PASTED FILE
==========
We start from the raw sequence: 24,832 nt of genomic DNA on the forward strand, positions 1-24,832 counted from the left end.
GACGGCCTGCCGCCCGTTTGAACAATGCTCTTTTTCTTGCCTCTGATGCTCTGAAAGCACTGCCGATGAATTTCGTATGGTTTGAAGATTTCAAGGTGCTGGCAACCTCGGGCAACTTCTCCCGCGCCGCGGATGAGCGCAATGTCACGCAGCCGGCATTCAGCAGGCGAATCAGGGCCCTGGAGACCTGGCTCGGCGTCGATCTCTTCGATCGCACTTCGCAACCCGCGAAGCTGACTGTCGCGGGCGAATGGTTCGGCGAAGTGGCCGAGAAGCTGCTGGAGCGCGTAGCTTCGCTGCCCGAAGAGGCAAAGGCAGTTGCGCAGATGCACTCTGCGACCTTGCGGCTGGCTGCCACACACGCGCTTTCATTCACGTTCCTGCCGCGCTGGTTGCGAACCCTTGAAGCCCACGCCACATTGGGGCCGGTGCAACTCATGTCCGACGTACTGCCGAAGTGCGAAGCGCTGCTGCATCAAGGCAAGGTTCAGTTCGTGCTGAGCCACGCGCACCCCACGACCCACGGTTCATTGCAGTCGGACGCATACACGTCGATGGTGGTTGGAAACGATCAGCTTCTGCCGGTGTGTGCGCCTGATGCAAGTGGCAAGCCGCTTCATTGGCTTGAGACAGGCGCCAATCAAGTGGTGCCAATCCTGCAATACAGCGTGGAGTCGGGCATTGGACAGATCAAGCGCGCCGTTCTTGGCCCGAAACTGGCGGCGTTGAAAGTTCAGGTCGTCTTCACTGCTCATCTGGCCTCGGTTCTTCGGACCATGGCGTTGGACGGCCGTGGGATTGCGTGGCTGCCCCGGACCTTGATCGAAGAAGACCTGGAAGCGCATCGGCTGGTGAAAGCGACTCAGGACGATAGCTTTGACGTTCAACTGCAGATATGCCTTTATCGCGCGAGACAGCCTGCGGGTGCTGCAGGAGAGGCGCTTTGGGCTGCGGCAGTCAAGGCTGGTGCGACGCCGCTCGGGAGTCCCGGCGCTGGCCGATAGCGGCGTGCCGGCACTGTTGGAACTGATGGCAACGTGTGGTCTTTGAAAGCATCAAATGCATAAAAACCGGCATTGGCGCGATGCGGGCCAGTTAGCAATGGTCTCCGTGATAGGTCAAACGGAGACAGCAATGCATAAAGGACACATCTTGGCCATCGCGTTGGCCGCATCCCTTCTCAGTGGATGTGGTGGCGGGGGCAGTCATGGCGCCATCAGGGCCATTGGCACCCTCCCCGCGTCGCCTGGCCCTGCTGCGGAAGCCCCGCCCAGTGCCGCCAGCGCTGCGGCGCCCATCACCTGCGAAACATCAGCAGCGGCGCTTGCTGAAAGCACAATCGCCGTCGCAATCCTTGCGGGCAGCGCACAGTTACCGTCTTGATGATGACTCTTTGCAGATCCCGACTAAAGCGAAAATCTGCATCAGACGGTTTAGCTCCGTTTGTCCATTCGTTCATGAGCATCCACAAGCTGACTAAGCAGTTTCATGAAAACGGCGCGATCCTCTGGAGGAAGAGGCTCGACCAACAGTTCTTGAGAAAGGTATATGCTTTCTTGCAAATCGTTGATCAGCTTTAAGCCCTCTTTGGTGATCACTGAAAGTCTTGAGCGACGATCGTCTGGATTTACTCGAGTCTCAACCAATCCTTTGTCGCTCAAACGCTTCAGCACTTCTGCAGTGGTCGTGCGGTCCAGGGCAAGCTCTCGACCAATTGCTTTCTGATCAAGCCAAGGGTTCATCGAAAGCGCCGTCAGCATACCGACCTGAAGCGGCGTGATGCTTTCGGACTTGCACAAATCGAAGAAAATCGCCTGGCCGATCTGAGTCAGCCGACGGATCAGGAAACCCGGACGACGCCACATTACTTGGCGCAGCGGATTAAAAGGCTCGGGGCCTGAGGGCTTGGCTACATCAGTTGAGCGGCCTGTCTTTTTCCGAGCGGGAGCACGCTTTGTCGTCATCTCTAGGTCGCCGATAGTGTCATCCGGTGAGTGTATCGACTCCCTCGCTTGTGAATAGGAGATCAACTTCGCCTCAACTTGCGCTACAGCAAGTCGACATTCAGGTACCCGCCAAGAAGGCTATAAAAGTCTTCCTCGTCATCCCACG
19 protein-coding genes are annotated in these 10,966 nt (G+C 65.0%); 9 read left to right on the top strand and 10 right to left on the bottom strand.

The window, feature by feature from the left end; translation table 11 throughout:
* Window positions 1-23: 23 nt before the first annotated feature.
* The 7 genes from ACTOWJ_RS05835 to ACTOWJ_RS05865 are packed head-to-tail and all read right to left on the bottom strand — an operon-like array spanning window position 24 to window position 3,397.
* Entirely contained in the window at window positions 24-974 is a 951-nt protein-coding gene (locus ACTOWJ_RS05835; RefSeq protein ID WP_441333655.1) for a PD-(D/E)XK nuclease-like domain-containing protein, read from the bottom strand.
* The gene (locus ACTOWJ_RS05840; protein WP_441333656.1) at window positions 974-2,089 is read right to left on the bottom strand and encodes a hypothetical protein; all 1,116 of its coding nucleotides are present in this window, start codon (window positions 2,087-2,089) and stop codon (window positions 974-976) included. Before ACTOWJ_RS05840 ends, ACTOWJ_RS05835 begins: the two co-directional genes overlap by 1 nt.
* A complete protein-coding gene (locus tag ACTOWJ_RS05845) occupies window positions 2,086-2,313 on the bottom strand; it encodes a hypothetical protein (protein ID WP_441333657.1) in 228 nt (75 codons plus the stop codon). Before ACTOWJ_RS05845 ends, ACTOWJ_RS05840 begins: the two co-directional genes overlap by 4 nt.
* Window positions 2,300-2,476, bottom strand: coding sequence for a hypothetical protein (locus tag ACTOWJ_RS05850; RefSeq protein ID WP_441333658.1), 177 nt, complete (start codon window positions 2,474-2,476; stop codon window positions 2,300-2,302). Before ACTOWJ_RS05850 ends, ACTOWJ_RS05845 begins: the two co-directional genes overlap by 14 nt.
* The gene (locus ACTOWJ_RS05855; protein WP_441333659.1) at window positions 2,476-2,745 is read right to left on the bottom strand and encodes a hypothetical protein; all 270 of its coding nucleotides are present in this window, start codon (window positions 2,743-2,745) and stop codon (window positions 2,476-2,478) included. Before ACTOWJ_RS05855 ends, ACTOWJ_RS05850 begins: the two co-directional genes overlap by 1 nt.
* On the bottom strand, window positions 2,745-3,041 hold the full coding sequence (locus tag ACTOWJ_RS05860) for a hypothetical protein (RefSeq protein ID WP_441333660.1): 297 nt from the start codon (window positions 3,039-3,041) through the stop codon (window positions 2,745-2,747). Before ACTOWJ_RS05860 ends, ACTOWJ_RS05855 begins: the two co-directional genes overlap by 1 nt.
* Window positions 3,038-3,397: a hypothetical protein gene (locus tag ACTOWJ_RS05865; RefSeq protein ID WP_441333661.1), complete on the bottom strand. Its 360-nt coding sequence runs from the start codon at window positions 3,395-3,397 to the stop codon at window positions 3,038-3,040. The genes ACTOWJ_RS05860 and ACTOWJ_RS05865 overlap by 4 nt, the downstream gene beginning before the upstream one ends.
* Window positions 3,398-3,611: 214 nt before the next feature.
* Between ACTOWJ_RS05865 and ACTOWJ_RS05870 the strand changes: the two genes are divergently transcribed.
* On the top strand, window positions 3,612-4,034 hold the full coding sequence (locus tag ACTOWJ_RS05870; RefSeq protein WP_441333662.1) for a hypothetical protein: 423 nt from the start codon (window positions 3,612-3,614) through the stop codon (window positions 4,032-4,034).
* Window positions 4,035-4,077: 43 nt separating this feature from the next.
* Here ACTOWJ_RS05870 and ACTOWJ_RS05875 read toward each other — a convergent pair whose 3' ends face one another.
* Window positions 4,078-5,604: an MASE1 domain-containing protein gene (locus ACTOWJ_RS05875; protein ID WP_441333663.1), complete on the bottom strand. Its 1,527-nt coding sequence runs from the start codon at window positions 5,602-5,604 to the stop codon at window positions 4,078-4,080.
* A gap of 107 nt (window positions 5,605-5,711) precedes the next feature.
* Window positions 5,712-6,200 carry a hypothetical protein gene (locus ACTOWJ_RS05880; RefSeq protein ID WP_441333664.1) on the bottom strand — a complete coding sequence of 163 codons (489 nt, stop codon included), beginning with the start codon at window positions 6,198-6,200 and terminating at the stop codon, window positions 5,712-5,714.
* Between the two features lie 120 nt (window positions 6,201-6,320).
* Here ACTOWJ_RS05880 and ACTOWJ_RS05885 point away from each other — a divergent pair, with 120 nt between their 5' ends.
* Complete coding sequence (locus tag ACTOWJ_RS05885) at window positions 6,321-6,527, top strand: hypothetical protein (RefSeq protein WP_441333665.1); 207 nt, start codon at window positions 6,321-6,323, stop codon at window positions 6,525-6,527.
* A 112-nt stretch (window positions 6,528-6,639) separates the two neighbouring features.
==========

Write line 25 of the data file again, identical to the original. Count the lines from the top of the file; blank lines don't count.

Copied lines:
* A 112-nt stretch (window positions 6,528-6,639) separates the two neighbouring features.